Posted on Tuesday, January 29th, 2008
(Podcast) Britain can expect no favouritism from Norway as the European gas market tightens over the next decade. Norwegian supplies will be allocated on a strictly commercial basis, according to Deputy Minister of Petroleum and Energy Liv Monica Stubholt.
In an interview with lastoilshock.com and Global Public Media, Ms Stubholt stressed that Norway was raising its gas production and would be a “reliable and predictable supplier”.
Several studies suggest European gas market will be tight or under-supplied by the middle of the next decade. One forecast from E.ON, cited in a recent presentation by industry trade body Euro Gas, suggests supply could fall 10% short of predicted demand by 2015, with the deficit widening to 23% by 2020. Ms Stubholt said, “We are aware of an increase in demand and we will do our best to meet this”
Speaking on the sidelines of the World Future Energy Summit in Abu Dhabi last week, the Minister would not say when she expected Norwegian gas production to peak, merely noting that production would rise from about 88bcm/year today to about 120bcm “in a few years”.
One independent forecaster, Dr Michael Smith of Energyfiles, predicts Norway’s gas production will peak in 2020 at 162bcm, falling sharply to 111bcm by 2030. Norway’s oil production peaked in 2001.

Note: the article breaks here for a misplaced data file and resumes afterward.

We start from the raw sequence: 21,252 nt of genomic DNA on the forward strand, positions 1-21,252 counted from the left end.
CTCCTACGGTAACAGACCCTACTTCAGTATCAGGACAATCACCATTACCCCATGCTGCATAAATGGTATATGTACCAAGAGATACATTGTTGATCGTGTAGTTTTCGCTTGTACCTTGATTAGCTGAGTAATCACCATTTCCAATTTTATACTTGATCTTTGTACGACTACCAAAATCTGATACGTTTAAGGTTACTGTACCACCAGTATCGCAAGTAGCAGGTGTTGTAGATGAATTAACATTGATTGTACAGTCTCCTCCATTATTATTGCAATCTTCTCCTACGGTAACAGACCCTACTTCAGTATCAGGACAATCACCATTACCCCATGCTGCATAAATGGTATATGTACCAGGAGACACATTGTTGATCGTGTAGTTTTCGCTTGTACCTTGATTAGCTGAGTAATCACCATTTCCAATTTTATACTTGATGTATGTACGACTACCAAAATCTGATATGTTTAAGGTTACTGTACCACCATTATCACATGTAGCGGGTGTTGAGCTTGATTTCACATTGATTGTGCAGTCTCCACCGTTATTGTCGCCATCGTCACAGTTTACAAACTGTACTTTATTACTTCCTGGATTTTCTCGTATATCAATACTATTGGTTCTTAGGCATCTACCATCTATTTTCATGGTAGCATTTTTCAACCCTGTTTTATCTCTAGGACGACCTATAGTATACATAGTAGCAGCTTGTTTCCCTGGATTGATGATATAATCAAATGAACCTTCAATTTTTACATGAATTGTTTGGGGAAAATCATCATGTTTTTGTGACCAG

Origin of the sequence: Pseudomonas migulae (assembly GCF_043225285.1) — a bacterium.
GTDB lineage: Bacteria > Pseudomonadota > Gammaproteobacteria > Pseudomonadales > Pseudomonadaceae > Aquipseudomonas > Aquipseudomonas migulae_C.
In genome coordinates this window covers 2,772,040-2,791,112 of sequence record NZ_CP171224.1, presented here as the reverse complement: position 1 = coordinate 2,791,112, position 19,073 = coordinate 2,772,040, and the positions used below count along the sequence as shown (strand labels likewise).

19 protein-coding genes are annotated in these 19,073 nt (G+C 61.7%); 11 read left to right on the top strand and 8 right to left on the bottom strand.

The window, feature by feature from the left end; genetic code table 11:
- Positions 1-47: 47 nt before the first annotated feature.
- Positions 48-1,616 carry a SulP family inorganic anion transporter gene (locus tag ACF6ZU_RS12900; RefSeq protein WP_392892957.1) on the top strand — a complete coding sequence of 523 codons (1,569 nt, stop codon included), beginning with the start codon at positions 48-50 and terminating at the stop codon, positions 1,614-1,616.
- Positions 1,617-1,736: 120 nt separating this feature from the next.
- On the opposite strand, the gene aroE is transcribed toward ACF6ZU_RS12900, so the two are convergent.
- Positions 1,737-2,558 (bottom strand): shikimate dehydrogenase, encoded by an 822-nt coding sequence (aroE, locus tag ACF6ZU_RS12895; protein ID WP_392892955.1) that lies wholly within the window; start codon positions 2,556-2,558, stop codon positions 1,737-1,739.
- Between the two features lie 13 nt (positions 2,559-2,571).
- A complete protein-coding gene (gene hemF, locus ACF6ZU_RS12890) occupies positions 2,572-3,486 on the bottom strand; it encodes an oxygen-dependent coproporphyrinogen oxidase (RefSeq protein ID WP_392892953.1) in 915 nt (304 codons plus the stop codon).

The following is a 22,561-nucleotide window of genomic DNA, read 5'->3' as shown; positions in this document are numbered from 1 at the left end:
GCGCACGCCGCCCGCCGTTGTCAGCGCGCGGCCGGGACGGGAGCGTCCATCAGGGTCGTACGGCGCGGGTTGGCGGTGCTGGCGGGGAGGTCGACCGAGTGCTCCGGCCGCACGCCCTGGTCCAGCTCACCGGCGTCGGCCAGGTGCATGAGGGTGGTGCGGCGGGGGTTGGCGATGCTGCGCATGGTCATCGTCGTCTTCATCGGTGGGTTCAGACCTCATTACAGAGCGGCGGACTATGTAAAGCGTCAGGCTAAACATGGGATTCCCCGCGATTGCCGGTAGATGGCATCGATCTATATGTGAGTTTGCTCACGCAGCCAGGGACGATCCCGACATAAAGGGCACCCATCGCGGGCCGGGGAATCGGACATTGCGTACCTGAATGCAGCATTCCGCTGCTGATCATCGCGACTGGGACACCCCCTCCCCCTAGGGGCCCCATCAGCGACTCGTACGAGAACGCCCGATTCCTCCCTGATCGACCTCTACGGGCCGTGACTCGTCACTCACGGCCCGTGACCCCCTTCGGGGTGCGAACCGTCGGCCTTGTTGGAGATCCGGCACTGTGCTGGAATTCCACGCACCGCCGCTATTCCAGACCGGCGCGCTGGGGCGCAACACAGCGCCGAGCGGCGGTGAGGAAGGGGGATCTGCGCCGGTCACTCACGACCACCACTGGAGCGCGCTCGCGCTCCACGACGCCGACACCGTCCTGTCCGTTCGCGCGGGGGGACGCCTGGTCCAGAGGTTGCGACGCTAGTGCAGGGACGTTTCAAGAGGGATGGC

With UK gas output in terminal decline, Norway is Western Europe’s only remaining gas exporter of any significance, leaving the continent’s future supply critically dependent on Russia and on LNG imports from North Africa and the Middle East. Plans to create a new “gas OPEC” are due to be discussed at a meeting of the Gas Exporting Countries Forum in Moscow in June.
Ms Stubholt stressed that “Norway does not run its gas supply based on foreign policy concerns or on favourites, but on commercial market conditions”. When asked if that meant Norwegian gas would go to the highest bidder, Ms Stubholt replied “That sounds about right”.
Listen to the interview with Liv Monica Stubholt at Global Public Media – public service broadcasting for a post-carbon world.